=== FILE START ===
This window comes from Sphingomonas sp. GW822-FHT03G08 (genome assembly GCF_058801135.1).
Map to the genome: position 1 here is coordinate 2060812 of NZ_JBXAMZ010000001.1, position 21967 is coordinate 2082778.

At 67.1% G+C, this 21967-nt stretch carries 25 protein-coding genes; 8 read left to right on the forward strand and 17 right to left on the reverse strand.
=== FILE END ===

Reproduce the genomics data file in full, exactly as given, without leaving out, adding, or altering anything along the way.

This window comes from Sphingomonas sp. GW822-FHT03G08 (genome assembly GCF_058801135.1).
Map to the genome: position 1 here is coordinate 2060812 of NZ_JBXAMZ010000001.1, position 21967 is coordinate 2082778.

At 67.1% G+C, this 21967-nt stretch carries 25 protein-coding genes; 8 read left to right on the forward strand and 17 right to left on the reverse strand.